This is a story about riding a chopper, but also about riding THIS chopper. I had to have a torn rotator cuff tendon repair the next day. Why not go out with a bang? And ride a big 10-foot long chopper, for the very first time ever. Chris and Lisa met me at Left Coast Kustoms, where I was sitting on the Paradox, ready to head out of the parking lot. Chris came over to give me some props, since I guess I looked like I was about to puke. I mean the bike is a friggin’ 10 feet long.
The raked front end on this bike is almost half the length of the whole bike, and the handlebars are a flowing-V configuration that allow me to hang on easily, but turning them requires a l-o-n-g reach. When I full lock the handlebars in the parking lot to turn it around, my arm is pulling on the torn tendon, hard, and I’ve got a 5’ 9” wingspan. Yes, there is a learning curve.
First off, I have to give Jim Hicks the credit of trusting me with this bike. We all have insurance, of course, but do I really want to have this beauty come back on a wrecker? NO. There’s nothing else to do but run it in a straight line and then work on turns. Here is the plan that I have found works, which I take from my first experience, day one, jumping from a Honda 125 trainer in the MSF class, to a 650 lb. HD Dyna, when I first started riding 10 years ago:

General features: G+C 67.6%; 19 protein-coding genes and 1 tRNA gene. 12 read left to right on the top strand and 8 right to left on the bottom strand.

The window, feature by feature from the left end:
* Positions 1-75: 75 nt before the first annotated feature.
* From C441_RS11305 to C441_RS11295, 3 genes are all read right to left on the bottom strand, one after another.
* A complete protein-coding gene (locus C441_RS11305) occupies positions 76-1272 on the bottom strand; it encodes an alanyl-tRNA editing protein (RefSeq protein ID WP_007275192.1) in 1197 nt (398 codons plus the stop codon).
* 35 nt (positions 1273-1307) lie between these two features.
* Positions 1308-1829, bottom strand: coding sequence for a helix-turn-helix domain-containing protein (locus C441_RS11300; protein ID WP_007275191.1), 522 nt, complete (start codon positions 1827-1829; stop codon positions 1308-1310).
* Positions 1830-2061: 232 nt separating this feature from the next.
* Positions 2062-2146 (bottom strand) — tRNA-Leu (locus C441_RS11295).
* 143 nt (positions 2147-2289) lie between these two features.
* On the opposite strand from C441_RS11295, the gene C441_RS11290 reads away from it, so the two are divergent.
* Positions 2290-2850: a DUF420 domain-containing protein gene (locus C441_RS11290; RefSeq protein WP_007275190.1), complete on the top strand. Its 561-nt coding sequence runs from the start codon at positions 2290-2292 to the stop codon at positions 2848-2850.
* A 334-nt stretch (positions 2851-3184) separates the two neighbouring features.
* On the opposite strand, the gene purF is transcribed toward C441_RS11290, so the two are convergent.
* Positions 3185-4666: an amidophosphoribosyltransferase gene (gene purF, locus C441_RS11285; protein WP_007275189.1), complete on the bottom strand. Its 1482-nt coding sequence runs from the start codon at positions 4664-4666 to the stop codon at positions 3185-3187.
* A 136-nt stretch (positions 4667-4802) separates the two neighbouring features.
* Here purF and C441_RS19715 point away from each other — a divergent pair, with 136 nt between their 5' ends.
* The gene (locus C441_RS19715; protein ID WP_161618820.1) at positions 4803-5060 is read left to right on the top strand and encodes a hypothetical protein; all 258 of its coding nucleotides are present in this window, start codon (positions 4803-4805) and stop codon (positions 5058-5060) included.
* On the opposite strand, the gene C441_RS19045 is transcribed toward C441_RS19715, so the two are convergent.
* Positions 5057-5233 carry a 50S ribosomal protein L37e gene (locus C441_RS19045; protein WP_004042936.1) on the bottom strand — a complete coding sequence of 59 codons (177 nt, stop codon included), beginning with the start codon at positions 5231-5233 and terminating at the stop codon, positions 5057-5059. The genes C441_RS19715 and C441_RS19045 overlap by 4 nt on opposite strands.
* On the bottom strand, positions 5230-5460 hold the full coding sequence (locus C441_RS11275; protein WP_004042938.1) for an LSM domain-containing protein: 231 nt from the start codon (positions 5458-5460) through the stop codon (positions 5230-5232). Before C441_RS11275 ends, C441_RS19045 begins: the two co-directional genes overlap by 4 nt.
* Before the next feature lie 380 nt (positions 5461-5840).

Pick a known route, lay it out mentally. Know where you want to go. Pick some low-speed less-traveled streets. Keep it short. Then do this over and over and over. The reason to keep it short is, repetition. The shorter the route, the better you get to know the motorcycle you are riding, quickly.
A lightweight bike is easy, lots of give in the weight and balance. Going to a big heavy bike, you need to know now, where is your balance limit/speed requirement for each degree of lean. Going through your short route repetitively helps find this groove.